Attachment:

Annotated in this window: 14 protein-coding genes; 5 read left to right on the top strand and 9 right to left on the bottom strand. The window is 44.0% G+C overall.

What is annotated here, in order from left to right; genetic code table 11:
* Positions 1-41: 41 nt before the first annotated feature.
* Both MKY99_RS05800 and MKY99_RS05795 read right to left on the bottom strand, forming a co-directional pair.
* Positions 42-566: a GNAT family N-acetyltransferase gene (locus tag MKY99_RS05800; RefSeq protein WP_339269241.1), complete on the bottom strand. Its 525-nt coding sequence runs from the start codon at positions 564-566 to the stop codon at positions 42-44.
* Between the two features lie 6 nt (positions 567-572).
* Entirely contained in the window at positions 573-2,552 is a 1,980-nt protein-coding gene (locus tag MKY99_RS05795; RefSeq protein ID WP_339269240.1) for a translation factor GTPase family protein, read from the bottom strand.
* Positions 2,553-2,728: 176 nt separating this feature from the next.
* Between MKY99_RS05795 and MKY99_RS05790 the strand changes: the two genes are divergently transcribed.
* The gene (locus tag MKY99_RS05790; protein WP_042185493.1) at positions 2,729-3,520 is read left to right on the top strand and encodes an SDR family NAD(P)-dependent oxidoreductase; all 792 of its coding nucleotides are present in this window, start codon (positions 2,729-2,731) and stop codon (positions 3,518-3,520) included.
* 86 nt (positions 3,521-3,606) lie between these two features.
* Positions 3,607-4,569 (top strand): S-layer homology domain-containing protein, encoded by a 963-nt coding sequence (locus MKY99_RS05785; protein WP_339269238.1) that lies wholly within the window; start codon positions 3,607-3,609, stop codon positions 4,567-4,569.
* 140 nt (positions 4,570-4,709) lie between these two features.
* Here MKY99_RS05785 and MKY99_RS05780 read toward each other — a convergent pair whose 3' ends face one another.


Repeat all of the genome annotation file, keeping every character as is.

Annotated in this window: 14 protein-coding genes; 5 read left to right on the top strand and 9 right to left on the bottom strand. The window is 44.0% G+C overall.

What is annotated here, in order from left to right; genetic code table 11:
* Positions 1-41: 41 nt before the first annotated feature.
* Both MKY99_RS05800 and MKY99_RS05795 read right to left on the bottom strand, forming a co-directional pair.
* Positions 42-566: a GNAT family N-acetyltransferase gene (locus tag MKY99_RS05800; RefSeq protein WP_339269241.1), complete on the bottom strand. Its 525-nt coding sequence runs from the start codon at positions 564-566 to the stop codon at positions 42-44.
* Between the two features lie 6 nt (positions 567-572).
* Entirely contained in the window at positions 573-2,552 is a 1,980-nt protein-coding gene (locus tag MKY99_RS05795; RefSeq protein ID WP_339269240.1) for a translation factor GTPase family protein, read from the bottom strand.
* Positions 2,553-2,728: 176 nt separating this feature from the next.
* Between MKY99_RS05795 and MKY99_RS05790 the strand changes: the two genes are divergently transcribed.
* The gene (locus tag MKY99_RS05790; protein WP_042185493.1) at positions 2,729-3,520 is read left to right on the top strand and encodes an SDR family NAD(P)-dependent oxidoreductase; all 792 of its coding nucleotides are present in this window, start codon (positions 2,729-2,731) and stop codon (positions 3,518-3,520) included.
* 86 nt (positions 3,521-3,606) lie between these two features.
* Positions 3,607-4,569 (top strand): S-layer homology domain-containing protein, encoded by a 963-nt coding sequence (locus MKY99_RS05785; protein WP_339269238.1) that lies wholly within the window; start codon positions 3,607-3,609, stop codon positions 4,567-4,569.
* 140 nt (positions 4,570-4,709) lie between these two features.
* Here MKY99_RS05785 and MKY99_RS05780 read toward each other — a convergent pair whose 3' ends face one another.